The Round Building
David Mellor cutlery is manufactured in a unique purpose built factory designed by Sir Michael Hopkins. The circular factory has been described as a minor masterpiece of modern architecture and has received numerous important architectural and environmental awards, including the Financial Times Architecture at Work Award, RIBA National Award, Civic Trust Award, Campaign for the Protection of Rural England Award and the prestigious BBC Design Prize for the Environment.
David Mellor worked closely with the architect, Sir Michael Hopkins, to evolve a design which is highly functional and technologically advanced and which at the same time enhances its setting in an area of outstanding natural beauty.
The five acre site just outside of Hathersage, in the Peak National Park, was previously the village gas works erected in 1906-7 and the concrete foundations of the old circular gas holder provided the basis for the design of the factory.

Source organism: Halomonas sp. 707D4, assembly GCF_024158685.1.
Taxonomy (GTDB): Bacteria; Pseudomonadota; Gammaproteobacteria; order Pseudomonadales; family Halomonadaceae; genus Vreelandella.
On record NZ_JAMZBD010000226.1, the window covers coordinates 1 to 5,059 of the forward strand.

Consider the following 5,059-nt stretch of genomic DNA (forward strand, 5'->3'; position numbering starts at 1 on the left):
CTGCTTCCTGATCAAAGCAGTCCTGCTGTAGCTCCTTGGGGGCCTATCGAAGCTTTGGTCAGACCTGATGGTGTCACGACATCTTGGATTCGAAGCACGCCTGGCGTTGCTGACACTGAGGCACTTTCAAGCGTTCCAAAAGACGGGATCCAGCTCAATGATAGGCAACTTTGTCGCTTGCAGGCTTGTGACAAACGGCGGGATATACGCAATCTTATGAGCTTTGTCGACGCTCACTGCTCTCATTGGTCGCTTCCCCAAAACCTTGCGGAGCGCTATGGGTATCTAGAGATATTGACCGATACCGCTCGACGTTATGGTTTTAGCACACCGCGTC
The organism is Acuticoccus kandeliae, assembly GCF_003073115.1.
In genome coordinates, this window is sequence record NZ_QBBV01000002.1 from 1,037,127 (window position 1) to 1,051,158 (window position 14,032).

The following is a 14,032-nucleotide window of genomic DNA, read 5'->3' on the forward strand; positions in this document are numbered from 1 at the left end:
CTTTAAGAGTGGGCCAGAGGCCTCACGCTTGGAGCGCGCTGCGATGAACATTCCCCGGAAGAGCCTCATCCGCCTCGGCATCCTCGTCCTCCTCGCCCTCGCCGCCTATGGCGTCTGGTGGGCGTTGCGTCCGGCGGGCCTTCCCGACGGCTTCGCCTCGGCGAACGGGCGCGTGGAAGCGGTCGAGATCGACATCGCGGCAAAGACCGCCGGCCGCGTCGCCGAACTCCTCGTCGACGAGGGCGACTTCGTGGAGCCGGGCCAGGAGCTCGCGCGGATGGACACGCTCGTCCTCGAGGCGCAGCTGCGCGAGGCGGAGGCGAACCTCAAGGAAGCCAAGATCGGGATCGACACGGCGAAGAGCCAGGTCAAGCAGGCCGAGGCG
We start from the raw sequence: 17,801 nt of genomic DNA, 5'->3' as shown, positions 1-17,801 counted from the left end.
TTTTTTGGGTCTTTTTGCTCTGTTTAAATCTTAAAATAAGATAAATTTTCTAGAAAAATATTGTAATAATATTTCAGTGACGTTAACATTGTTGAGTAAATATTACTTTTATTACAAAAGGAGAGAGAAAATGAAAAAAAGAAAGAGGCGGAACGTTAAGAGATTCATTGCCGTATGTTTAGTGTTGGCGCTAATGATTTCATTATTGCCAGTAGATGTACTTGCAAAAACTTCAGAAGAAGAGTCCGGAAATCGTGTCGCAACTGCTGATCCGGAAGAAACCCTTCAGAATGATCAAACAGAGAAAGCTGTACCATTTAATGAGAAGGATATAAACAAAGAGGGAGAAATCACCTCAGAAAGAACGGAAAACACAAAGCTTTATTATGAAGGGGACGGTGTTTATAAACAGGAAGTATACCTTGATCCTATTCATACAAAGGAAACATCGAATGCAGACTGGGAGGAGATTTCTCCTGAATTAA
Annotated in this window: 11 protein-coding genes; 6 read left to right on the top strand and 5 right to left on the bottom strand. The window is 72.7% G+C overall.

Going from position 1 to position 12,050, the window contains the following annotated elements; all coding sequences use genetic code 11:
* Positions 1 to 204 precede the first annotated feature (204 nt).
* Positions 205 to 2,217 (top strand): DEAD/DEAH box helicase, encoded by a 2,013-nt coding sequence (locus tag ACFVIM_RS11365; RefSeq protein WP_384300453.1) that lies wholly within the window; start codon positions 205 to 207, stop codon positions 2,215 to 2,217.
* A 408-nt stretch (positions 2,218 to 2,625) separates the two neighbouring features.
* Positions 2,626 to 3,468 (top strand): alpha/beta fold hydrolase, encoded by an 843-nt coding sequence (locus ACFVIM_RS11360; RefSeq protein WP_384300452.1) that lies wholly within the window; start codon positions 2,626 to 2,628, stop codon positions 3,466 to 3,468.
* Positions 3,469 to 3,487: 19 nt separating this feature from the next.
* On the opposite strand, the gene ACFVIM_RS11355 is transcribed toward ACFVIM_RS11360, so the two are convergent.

The circular shape of the factory is perfectly suited the manufacture of cutlery allowing for a circular progression as processes anti-clockwise round the factory floor, moving from the cutting and manipulation of metals to semi-automatic grinding to hand finishing processes and then to the final stages of cleaning and packing.
The aim was to combine traditional materials with modern structural techniques resulting in a building that sits comfortably in its surrounding environment. The factory is constructed from natural stone and steel. A thick stone rim runs around the perimeter of the building and from this rim the giant bicycle-wheel structure of the roof rises towards its central glass hub which allows natural light to flood the interior of the building. A steel perimeter tie bar holds the structure together.
The roof itself is built up of a series of double-skinned sectional panels in Finnish pine plywood hooking onto the circular purlins, this allows the building to be ventilated by the more or less traditional method of passage of air through the panels.
Working closely with the architects, David Mellor supervised the construction and manufacture of many of the components of the building. He and his workforce laid the huge circular concrete floor over the original gasometer slab. They cast the concrete quoins and padstones used in the walls, and constructed the 480 Finnish plywood roof panels of varying sizes.